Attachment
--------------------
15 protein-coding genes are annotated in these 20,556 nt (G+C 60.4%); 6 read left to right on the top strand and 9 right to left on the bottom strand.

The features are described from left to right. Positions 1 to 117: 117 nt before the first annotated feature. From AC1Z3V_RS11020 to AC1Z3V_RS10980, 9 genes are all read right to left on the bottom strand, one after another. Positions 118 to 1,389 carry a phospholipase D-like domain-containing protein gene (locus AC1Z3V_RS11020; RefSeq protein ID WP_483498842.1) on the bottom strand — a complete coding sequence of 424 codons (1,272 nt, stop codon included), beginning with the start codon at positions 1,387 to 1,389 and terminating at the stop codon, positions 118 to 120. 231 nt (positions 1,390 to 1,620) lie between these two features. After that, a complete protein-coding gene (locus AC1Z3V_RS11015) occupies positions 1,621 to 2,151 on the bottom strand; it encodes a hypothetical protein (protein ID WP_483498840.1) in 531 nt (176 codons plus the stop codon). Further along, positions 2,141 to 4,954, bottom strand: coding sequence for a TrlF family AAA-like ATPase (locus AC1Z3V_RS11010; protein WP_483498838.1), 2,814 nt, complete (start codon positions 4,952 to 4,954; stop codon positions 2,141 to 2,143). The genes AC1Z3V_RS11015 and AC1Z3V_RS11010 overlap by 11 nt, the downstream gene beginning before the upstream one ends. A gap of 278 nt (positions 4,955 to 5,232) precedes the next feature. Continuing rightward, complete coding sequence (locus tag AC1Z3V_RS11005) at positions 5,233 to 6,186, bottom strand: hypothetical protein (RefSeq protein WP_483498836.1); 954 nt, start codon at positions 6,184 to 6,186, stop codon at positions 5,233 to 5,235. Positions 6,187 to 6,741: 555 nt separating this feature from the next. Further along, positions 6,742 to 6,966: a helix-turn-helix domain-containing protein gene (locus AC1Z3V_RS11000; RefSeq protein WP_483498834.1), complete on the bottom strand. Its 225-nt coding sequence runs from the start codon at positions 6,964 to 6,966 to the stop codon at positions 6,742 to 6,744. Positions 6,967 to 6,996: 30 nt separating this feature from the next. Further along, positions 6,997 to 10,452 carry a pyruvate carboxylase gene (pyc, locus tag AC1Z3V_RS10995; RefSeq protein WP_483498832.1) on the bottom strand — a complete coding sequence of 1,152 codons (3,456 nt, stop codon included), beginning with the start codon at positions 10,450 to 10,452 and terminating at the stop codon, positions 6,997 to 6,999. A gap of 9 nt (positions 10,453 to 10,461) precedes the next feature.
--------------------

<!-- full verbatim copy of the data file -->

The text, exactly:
15 protein-coding genes are annotated in these 20,556 nt (G+C 60.4%); 6 read left to right on the top strand and 9 right to left on the bottom strand.

The features are described from left to right. Positions 1 to 117: 117 nt before the first annotated feature. From AC1Z3V_RS11020 to AC1Z3V_RS10980, 9 genes are all read right to left on the bottom strand, one after another. Positions 118 to 1,389 carry a phospholipase D-like domain-containing protein gene (locus AC1Z3V_RS11020; RefSeq protein ID WP_483498842.1) on the bottom strand — a complete coding sequence of 424 codons (1,272 nt, stop codon included), beginning with the start codon at positions 1,387 to 1,389 and terminating at the stop codon, positions 118 to 120. 231 nt (positions 1,390 to 1,620) lie between these two features. After that, a complete protein-coding gene (locus AC1Z3V_RS11015) occupies positions 1,621 to 2,151 on the bottom strand; it encodes a hypothetical protein (protein ID WP_483498840.1) in 531 nt (176 codons plus the stop codon). Further along, positions 2,141 to 4,954, bottom strand: coding sequence for a TrlF family AAA-like ATPase (locus AC1Z3V_RS11010; protein WP_483498838.1), 2,814 nt, complete (start codon positions 4,952 to 4,954; stop codon positions 2,141 to 2,143). The genes AC1Z3V_RS11015 and AC1Z3V_RS11010 overlap by 11 nt, the downstream gene beginning before the upstream one ends. A gap of 278 nt (positions 4,955 to 5,232) precedes the next feature. Continuing rightward, complete coding sequence (locus tag AC1Z3V_RS11005) at positions 5,233 to 6,186, bottom strand: hypothetical protein (RefSeq protein WP_483498836.1); 954 nt, start codon at positions 6,184 to 6,186, stop codon at positions 5,233 to 5,235. Positions 6,187 to 6,741: 555 nt separating this feature from the next. Further along, positions 6,742 to 6,966: a helix-turn-helix domain-containing protein gene (locus AC1Z3V_RS11000; RefSeq protein WP_483498834.1), complete on the bottom strand. Its 225-nt coding sequence runs from the start codon at positions 6,964 to 6,966 to the stop codon at positions 6,742 to 6,744. Positions 6,967 to 6,996: 30 nt separating this feature from the next. Further along, positions 6,997 to 10,452 carry a pyruvate carboxylase gene (pyc, locus tag AC1Z3V_RS10995; RefSeq protein WP_483498832.1) on the bottom strand — a complete coding sequence of 1,152 codons (3,456 nt, stop codon included), beginning with the start codon at positions 10,450 to 10,452 and terminating at the stop codon, positions 6,997 to 6,999. A gap of 9 nt (positions 10,453 to 10,461) precedes the next feature.